In this comprehensive and illuminating study, Columbia University psychology professor Hart (High Price) combines his scientific research on how recreational drugs impact brain functioning with reflections on his own use of heroin and other drugs. Hart’s appeal for more liberal drug laws is based on his professional transformation from being a “true believer” in the ideology that drugs cause brain damage to debunker of the “distorted” science behind harsh drug policies.
He views the war on drugs as a means for police departments to inflate their budgets, and points out that drugs are inherently more dangerous when illegal because people don’t know what they’re taking (fentanyl instead of heroin, for example). He critiques data collection methods for counting overdose deaths, noting that the qualifications for “death investigators” vary widely from state to state and that the co-occurrence of alcohol in opioid overdoses is often “completely ignored,” and alleges that police often use toxicology reports to justify excessive force.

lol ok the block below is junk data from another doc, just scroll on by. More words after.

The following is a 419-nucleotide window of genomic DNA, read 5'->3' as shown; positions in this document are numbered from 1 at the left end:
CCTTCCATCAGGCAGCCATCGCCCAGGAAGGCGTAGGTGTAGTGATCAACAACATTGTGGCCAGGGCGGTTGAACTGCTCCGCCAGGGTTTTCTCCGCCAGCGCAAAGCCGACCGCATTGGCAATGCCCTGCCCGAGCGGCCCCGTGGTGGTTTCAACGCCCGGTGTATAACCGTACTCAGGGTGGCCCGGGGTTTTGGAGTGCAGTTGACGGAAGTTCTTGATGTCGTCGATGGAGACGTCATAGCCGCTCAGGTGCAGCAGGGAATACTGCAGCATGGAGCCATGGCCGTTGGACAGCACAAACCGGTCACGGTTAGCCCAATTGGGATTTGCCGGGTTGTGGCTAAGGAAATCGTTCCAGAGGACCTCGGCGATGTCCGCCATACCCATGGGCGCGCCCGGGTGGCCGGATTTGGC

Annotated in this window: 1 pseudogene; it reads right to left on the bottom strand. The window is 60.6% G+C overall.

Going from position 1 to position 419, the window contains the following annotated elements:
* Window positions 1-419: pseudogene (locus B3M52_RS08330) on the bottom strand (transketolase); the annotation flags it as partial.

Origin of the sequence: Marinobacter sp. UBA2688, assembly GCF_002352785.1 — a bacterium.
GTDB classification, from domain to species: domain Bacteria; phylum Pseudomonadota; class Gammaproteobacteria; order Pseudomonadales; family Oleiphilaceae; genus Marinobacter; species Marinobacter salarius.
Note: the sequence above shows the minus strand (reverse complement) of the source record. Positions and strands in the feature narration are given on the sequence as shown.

Hart closes the book with a call for “respectable middle-class drug users [to] stop concealing their use” and engage in efforts to dismantle the “antidrug bureaucracy.” Careful reasoning and detailed evidence buttress the book’s most surprising claims, including that methamphetamine and Adderall produce “nearly identical effects” on users. This bracingly contrarian take provides much food for thought.